Women underrepresented on student unions
The student body at MSVU is overwhelmingly female, but is led entirely by men. The situation is similar at Dal.
January 16, 2014, 2:03 PM AST
Last updated January 28, 2014, 3:59 PM AST
At Mount Saint Vincent University, a school where women make up roughly three quarters of the student population, all four of this year’s student union executives are men.
Jillian Mason ran for Vice-President of Student Advocacy at MSVU this school year against two men, but did not win the position. She says she was nervous to run against two men, and understands why other women might find it challenging to put their names forward.
“I think they’re nervous they’re going to lose,” says Mason. “It’s just the fact that if a male is running, there’s a greater chance of him winning.”
A study produced by StudentsNS, an alliance of post-secondary students in Nova Scotia, found women made up about 59 per cent of Nova Scotia’s university student body in the years between 2007 and 2012, but only 46 per cent of student government representatives.
MSVU is not the only school with a student government led by males. Men hold all five executive positions on Dalhousie University’s student union, and held all five positions last year.
President Sagar Jha is not OK with it.
“The movers and shakers on this campus are women,” Jha says. Women make up about 55 per cent of the student population at Dalhousie, and many lead student societies and start on-campus projects.
Student government elections are approaching at Nova Scotia universities, and Jha hopes these women will take top spots.
This year, the Dalhousie Student Union developed an equity and accessibility department staffed by two women that addresses oppression on Dalhousie campus, including sexism. Jha says they also keep close ties with South House, a Dalhousie organization that provides gender and sexuality-based resources.
However, he says a DSU executive without female representation is not ideal. “If women aren’t represented in the government, how can government make decisions that affect women?”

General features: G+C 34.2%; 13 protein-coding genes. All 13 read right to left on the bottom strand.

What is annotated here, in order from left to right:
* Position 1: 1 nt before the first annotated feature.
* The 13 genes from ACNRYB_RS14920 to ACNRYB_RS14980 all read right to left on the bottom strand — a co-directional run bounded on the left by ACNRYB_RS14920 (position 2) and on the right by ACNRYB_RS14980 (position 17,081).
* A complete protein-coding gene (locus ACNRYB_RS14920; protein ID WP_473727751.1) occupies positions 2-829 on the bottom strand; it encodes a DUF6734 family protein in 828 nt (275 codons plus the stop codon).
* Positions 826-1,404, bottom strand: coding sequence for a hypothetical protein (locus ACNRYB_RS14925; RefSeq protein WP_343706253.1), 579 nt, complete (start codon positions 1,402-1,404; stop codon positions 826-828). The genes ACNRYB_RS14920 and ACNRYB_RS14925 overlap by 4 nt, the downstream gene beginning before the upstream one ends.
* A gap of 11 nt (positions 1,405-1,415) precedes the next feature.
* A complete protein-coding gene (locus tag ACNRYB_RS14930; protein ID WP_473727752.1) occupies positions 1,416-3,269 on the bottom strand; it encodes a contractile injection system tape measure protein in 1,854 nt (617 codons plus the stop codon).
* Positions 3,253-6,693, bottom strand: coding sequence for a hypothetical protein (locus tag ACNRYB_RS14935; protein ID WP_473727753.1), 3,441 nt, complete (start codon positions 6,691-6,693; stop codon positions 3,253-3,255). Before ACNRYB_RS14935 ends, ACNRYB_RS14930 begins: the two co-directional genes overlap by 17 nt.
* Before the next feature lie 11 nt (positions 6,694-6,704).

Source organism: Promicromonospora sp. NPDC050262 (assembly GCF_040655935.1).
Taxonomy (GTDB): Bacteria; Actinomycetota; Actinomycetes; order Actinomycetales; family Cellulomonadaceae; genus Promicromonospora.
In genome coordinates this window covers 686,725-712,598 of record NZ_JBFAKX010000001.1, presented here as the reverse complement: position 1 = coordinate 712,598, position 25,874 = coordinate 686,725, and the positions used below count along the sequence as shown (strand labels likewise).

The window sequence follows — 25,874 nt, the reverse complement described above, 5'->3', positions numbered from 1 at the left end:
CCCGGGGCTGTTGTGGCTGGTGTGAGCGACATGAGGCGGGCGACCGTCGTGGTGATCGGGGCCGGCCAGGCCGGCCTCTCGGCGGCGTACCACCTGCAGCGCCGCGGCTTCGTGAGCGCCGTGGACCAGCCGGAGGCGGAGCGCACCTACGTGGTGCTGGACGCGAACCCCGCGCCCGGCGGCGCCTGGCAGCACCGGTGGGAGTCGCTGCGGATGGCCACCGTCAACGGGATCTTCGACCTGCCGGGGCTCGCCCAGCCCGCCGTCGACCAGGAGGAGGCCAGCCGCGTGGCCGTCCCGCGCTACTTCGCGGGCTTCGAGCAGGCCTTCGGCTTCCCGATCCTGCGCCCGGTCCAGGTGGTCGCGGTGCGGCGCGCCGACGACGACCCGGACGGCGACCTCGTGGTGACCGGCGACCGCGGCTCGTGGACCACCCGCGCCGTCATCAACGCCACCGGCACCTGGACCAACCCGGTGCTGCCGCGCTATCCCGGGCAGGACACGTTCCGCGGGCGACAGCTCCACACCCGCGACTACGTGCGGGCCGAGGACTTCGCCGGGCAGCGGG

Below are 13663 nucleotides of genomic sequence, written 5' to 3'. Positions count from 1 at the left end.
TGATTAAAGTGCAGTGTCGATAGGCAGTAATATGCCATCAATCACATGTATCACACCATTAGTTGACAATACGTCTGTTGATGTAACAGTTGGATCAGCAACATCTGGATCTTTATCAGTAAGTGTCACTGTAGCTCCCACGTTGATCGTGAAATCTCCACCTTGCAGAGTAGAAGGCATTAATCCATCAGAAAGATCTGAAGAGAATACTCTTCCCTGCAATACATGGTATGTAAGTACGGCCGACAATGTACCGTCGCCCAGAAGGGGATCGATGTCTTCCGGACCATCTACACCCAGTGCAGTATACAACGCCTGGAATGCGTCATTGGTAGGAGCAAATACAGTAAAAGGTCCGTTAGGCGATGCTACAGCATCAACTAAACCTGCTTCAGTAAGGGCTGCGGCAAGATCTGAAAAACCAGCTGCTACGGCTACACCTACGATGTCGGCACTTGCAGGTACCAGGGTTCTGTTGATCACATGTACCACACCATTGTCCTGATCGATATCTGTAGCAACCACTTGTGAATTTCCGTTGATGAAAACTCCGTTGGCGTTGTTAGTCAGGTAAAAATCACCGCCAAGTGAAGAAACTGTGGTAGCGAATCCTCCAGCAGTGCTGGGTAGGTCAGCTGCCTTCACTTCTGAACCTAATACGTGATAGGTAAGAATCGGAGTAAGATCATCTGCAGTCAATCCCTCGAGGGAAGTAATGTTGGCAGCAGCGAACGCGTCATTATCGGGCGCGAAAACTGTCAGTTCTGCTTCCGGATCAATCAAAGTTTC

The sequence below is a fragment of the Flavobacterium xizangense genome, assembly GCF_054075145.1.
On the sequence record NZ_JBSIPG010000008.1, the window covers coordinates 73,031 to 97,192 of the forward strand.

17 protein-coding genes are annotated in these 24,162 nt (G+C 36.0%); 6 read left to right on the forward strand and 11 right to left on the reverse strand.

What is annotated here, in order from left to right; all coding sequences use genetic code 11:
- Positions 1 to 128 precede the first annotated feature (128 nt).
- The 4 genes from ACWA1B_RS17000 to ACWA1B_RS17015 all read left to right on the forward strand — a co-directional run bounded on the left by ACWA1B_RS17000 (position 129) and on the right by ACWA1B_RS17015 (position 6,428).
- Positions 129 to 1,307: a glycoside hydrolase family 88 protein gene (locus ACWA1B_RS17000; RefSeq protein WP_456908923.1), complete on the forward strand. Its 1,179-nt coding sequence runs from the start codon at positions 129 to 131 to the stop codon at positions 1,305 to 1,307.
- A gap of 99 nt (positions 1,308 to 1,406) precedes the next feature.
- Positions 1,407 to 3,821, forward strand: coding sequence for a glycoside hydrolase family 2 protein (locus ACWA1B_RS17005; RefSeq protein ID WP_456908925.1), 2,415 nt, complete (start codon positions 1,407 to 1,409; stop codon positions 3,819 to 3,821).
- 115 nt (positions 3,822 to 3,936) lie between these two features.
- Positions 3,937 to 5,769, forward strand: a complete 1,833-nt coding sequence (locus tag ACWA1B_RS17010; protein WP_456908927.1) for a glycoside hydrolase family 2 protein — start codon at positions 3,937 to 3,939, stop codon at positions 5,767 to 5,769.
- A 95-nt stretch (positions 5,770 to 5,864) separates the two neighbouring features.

Upcoming student election season
Jha thinks there needs to be an adjustment in how they appeal to women to run for the spots.
“I think that the types of encouragement that we’ve seen in the past, that are simply poster campaigns giving statistics, are a lot less empowering,” says Jha.
As president, he says his approach is to individually encourage possible candidates with strong qualifications, both men and women, to run for presidential and vice-presidential positions.
At MSVU, Mason proposes that the student union could have a position reserved for a representative of the school’s Centre for Women in Business, assuring there will always be a woman’s voice.
“Women seem to be more nervous about putting themselves out there”
It does not bother Mason that her student union executive is all male, because she believes they are good at their jobs. As the only woman who ran in the position she was seeking, she’s just disappointed that “more girls don’t have the confidence to run.”
Meredith Ralston, who teaches the course Women and Politics at MSVU, thinks some women face challenges when participating in student politics because of internal barriers.
“You need to be a confident public speaker, and though this is a learned skill, women seem to be more nervous about putting themselves out there,” Ralston says.
Ralston also says women are more likely to be judged on their personal appearance and family status.
“One doesn’t have to go far in the Twitter (and) Internet universe to see outright misogyny against women who speak out,” she says.
Mason is not deterred from running again this winter for an executive position, and might if she can fit the job into her schedule.
“Just because there aren’t women on it this year doesn’t mean there has never been, and that there never will be again,” she says.